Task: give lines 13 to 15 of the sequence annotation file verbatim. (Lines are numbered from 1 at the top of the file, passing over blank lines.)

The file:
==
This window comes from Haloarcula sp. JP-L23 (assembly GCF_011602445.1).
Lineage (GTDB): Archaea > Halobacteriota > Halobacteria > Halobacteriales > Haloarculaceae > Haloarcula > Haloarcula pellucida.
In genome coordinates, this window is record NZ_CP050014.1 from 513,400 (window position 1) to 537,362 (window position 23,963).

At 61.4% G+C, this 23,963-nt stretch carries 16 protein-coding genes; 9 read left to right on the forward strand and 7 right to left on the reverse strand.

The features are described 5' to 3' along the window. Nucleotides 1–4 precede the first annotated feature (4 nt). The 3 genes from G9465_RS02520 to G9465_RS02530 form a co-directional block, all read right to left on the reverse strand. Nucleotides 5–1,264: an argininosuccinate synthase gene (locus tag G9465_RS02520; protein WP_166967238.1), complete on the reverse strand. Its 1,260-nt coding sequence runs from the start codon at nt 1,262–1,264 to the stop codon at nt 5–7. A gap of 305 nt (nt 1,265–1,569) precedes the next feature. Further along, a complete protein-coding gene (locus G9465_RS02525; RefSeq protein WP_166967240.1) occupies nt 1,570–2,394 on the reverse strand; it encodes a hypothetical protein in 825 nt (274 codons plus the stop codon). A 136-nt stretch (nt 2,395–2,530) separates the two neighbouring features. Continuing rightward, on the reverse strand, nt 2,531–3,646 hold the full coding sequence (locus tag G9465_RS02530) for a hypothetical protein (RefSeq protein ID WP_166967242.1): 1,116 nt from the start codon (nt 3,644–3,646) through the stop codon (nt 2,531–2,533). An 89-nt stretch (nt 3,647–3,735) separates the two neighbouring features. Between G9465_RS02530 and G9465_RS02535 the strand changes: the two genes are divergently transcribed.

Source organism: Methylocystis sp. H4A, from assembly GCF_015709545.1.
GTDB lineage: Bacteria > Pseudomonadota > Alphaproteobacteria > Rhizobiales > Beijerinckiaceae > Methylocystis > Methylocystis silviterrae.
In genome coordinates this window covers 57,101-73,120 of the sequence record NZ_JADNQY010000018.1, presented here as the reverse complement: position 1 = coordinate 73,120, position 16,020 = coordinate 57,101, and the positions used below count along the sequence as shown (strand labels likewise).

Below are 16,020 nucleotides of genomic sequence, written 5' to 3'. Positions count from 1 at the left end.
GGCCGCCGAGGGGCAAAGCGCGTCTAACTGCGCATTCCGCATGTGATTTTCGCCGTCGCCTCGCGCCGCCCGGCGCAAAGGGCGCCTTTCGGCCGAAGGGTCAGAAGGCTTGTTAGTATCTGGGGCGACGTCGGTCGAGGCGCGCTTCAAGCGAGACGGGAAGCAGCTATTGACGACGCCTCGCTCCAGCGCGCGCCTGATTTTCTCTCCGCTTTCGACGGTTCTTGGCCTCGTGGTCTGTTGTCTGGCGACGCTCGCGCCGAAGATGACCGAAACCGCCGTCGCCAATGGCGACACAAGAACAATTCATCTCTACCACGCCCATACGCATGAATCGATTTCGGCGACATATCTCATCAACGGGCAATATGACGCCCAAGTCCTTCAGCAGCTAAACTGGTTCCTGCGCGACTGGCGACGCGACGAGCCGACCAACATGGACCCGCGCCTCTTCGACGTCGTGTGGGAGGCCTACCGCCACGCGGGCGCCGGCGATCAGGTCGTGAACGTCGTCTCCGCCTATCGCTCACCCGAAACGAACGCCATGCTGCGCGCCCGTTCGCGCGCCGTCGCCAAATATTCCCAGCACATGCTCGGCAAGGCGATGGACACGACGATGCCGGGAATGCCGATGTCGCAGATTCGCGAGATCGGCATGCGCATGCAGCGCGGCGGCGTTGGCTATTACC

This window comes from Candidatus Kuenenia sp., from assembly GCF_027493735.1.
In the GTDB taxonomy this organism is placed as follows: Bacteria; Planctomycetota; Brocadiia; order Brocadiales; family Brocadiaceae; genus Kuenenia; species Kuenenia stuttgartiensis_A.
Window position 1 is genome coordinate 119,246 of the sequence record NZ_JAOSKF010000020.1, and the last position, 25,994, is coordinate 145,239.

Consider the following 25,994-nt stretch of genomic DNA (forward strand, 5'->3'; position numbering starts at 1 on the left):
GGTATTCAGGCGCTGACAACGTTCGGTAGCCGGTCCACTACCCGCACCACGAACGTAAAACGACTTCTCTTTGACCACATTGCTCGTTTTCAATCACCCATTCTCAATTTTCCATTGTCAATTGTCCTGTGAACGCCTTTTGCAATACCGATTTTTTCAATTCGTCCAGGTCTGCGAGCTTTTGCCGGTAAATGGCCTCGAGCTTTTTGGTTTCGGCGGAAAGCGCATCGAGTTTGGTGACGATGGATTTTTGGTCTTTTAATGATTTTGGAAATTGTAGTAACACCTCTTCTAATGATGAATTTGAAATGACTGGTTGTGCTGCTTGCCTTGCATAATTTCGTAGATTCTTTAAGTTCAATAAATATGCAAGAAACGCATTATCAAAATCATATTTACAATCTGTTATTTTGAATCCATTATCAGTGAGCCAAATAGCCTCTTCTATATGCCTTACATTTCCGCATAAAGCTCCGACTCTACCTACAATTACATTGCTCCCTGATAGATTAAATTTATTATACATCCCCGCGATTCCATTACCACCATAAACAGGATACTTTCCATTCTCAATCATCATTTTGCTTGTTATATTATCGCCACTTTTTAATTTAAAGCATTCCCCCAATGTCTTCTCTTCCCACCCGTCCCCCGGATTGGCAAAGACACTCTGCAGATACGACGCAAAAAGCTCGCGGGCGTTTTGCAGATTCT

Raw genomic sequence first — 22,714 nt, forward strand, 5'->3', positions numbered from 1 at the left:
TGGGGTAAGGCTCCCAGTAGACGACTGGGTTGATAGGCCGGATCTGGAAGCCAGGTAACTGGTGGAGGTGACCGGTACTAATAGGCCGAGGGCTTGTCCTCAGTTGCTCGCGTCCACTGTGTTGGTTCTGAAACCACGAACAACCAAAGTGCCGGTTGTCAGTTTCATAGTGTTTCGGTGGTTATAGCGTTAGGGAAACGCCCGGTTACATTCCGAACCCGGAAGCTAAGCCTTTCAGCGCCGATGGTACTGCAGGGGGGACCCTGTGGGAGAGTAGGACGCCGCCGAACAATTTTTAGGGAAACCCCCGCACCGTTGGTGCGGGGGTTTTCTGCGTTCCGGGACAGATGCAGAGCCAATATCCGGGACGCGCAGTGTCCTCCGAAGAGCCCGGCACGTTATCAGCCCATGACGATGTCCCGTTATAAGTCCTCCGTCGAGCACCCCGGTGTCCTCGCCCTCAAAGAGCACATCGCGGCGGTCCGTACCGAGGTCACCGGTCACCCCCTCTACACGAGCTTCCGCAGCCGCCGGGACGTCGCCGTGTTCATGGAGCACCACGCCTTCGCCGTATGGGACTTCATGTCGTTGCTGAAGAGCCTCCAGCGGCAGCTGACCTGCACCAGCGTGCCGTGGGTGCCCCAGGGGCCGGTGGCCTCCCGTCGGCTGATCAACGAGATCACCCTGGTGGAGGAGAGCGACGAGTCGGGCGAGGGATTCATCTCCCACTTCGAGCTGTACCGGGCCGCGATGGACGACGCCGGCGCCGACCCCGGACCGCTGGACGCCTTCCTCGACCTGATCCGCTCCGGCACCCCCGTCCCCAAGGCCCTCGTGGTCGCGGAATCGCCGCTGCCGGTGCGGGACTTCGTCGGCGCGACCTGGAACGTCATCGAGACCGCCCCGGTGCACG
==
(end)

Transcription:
Window position 1 is genome coordinate 119,246 of the sequence record NZ_JAOSKF010000020.1, and the last position, 25,994, is coordinate 145,239.

Consider the following 25,994-nt stretch of genomic DNA (forward strand, 5'->3'; position numbering starts at 1 on the left):
GGTATTCAGGCGCTGACAACGTTCGGTAGCCGGTCCACTACCCGCACCACGAACGTAAAACGACTTCTCTTTGACCACATTGCTCGTTTTCAATCACCCATTCTCAATTTTCCATTGTCAATTGTCCTGTGAACGCCTTTTGCAATACCGATTTTTTCAATTCGTCCAGGTCTGCGAGCTTTTGCCGGTAAATGGCCTCGAGCTTTTTGGTTTCGGCGGAAAGCGCATCGAGTTTGGTGACGATGGATTTTTGGTCTTTTAATGATTTTGGAAATTGTAGTAACACCTCTTCTAATGATGAATTTGAAATGACTGGTTGTGCTGCTTGCCTTGCATAATTTCGTAGATTCTTTAAGTTCAATAAATATGCAAGAAACGCATTATCAAAATCATATTTACAATCTGTTATTTTGAATCCATTATCAGTGAGCCAAATAGCCTCTTCTATATGCCTTACATTTCCGCATAAAGCTCCGACTCTACCTACAATTACATTGCTCCCTGATAGATTAAATTTATTATACATCCCCGCGATTCCATTACCACCATAAACAGGATACTTTCCATTCTCAATCATCATTTTGCTTGTTATATTATCGCCACTTTTTAATTTAAAGCATTCCCCCAATGTCTTCTCTTCCCACCCGTCCCCCGGATTGGCAAAGACACTCTGCAGATACGACGCAAAAAGCTCGCGGGCGTTTTGCAGATTCT